Arduino SPWM SINE inverter

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In this project we take a look over the concepts of SPWM signal which is a width modulated signal but with certain values on souch a way that we could create a sine shape wave at the output. This with some MOSFETS could result in a sinw wave inverter. We will also talk a bit about the concept of feedback for this circuit.

PART 1 - SPWM signal

We all know PWM signal or pulse width modulation. That means we modulate the width of a square signal and by that we could control power. But, this width in case of normal PWM is alweys the same. In case of SPWM or sinusoidal pulse width modulation, the width of the signal is increasing and decreaseing and my that simulating the curve of the sine wave. With small width pulse, the output will incrase a little bit and that represents the zone after the 0 cross of the sine wave. Then with bigger widths, the output is getting bigger and bigger and then it starts to get lower, just as a sine wave. Uisng two mosfets, we could get both the positive and negative sides of the sine wave.

In the figure below we can see a bit better how the width of the SPWM can create a good sinusoidal shape at the output. And that's exactly what we will do in this project. We will use the Arduino to generate this SPWM signal at 50Hz, just as a normal house outlet signal. We apply this signal to the driver and then to the MOSFETs. These will be connected to the transformer which will incrase the voltage but also create the sine shape signal.

PART 2 - Schematic (no feedback)

Ok, so first we look over this basic inverter schematic that has no feedback. That means the load can change the output and we won't be able to tell. Any way, we have a driver connected to the MOSFET bridge. The signal will be applied by an Arduino that will create an SPWM signal at 50 or 60 Hz. Take a look over the schematic and let's talk about SPWM signal as well.

PART 3 - Mounting the circuit

See the schematic above for this part and also the part list in order to know what we need. The Arduino creates the SPWM signal connected to a dual driver. This dual MOSFET driver will control the MOSFET bridge. The power is applied to a transformer that has a dual coil input and a single coil output. In this way we can create positive and negative parts of the wave. Cnnect everything on the breadboard and supply 12V and observe the output. Remember to add a high voltage capacitor at the output, otherwise the output will be just high voltage noise. Is time to see the code that generates the SPWM signal.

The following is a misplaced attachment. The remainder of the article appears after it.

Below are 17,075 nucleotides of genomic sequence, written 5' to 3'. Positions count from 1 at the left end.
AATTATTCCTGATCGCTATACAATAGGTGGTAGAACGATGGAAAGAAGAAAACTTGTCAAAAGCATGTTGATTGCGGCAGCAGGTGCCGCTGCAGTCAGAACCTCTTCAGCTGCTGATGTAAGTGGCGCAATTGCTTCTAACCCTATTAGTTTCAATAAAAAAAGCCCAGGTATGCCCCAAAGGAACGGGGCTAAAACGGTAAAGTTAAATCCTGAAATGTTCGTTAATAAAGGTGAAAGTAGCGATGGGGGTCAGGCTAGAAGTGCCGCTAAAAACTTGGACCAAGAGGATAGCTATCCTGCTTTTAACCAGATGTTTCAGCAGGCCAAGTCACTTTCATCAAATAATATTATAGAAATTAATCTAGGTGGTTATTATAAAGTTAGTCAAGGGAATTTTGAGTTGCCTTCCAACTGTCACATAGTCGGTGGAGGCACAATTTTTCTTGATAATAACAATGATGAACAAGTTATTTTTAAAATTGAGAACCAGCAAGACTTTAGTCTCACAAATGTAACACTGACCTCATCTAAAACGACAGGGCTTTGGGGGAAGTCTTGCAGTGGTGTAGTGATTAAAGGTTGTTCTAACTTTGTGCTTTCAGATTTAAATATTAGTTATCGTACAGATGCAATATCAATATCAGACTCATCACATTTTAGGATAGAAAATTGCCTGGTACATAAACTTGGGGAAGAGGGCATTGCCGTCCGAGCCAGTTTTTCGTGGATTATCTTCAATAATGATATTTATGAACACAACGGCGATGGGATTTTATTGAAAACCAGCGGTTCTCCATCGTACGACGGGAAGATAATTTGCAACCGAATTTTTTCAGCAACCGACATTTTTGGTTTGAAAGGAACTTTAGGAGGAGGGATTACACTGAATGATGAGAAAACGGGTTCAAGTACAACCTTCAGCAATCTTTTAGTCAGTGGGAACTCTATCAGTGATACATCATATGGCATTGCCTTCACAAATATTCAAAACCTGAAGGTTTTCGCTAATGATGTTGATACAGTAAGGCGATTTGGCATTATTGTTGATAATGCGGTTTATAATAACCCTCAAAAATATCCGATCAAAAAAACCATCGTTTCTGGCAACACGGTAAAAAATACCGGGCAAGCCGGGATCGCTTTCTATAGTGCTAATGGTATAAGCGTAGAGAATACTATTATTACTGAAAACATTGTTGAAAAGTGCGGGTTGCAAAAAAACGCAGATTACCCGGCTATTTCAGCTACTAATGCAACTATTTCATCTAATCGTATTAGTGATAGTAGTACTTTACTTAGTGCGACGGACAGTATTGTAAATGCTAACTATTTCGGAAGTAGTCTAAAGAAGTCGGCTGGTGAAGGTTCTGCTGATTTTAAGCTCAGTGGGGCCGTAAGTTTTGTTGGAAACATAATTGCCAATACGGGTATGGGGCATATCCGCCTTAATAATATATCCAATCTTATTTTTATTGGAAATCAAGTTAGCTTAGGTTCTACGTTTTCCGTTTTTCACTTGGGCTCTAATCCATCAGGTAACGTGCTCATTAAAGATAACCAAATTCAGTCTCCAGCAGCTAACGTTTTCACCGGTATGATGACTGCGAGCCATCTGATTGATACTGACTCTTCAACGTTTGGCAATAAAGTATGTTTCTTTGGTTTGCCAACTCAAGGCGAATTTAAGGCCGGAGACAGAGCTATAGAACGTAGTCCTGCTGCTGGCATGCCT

PART 4 - Code SPWM

SO how can we create this SPWM signal? Well, with the Arduino, in the code, we make two pins to be PWM pins by setting some registers, TCCR1B and TCCR1A. Now e have to change the width of this signal by changing the value of the OCR1A. But what values we need to use. Well, these are not random values, they musy follow a sine shape curve. So, by knowing the range of the min and max of the PWM signal and using an Excel sheet, we could create values of a sine curve from 0 to 180 degrees. We store those values in a vector as you can see below in the example bit of code.

``````int lookUp1[] = {
50 ,100 ,151 ,201 ,250 ,300 ,349 ,398 ,446 ,494 ,
542 ,589 ,635 ,681 ,726 ,771 ,814 ,857 ,899 ,940 ,
981 ,1020 ,1058 ,1095 ,1131 ,1166 ,1200 ,1233 ,1264 ,1294 ,
1323 ,1351 ,1377 ,1402 ,1426 ,1448 ,1468 ,1488 ,1505 ,1522 ,
1536 ,1550 ,1561 ,1572 ,1580 ,1587 ,1593 ,1597 ,1599 ,1600 ,
1599 ,1597 ,1593 ,1587 ,1580 ,1572 ,1561 ,1550 ,1536 ,1522 ,
1505 ,1488 ,1468 ,1448 ,1426 ,1402 ,1377 ,1351 ,1323 ,1294 ,
1264 ,1233 ,1200 ,1166 ,1131 ,1095 ,1058 ,1020 ,981 ,940 ,
899 ,857 ,814 ,771 ,726 ,681 ,635 ,589 ,542 ,494 ,
446 ,398 ,349 ,300 ,250 ,201 ,151 ,100 ,50 ,0 ,
0 ,0 ,0 ,0 ,0 ,0 ,0 ,0 ,0 ,0 ,
0 ,0 ,0 ,0 ,0 ,0 ,0 ,0 ,0 ,0 ,
0 ,0 ,0 ,0 ,0 ,0 ,0 ,0 ,0 ,0 ,
0 ,0 ,0 ,0 ,0 ,0 ,0 ,0 ,0 ,0 ,
0 ,0 ,0 ,0 ,0 ,0 ,0 ,0 ,0 ,0 ,
0 ,0 ,0 ,0 ,0 ,0 ,0 ,0 ,0 ,0 ,
0 ,0 ,0 ,0 ,0 ,0 ,0 ,0 ,0 ,0 ,
0 ,0 ,0 ,0 ,0 ,0 ,0 ,0 ,0 ,0 ,
0 ,0 ,0 ,0 ,0 ,0 ,0 ,0 ,0 ,0 ,
0 ,0 ,0 ,0 ,0 ,0 ,0 ,0 ,0 ,0};
``````

Now there are a lot of "0" as well and that's because when one MOSFET is active and with SPWM signal, the other one is turned off an vice-versa. That's why in the code you will see two vectors, one that starts with zeros and ends with SPWM values and one that starts with SPWM values and ends with zeros.

Now, in the ISR interrumption, all we have to doo is to change the PWM width for both pin after each loop. By changing the ISR speed, we change the frequency of the output signal, in this case a 50Hz signal.

``````ISR(TIMER1_OVF_vect){
static int num;
// change duty-cycle every period.
OCR1A = lookUp1[num];
OCR1B = lookUp2[num];

if(++num >= 200){ // Pre-increment num then check it's below 200.
num = 0;       // Reset num.
}
}
``````

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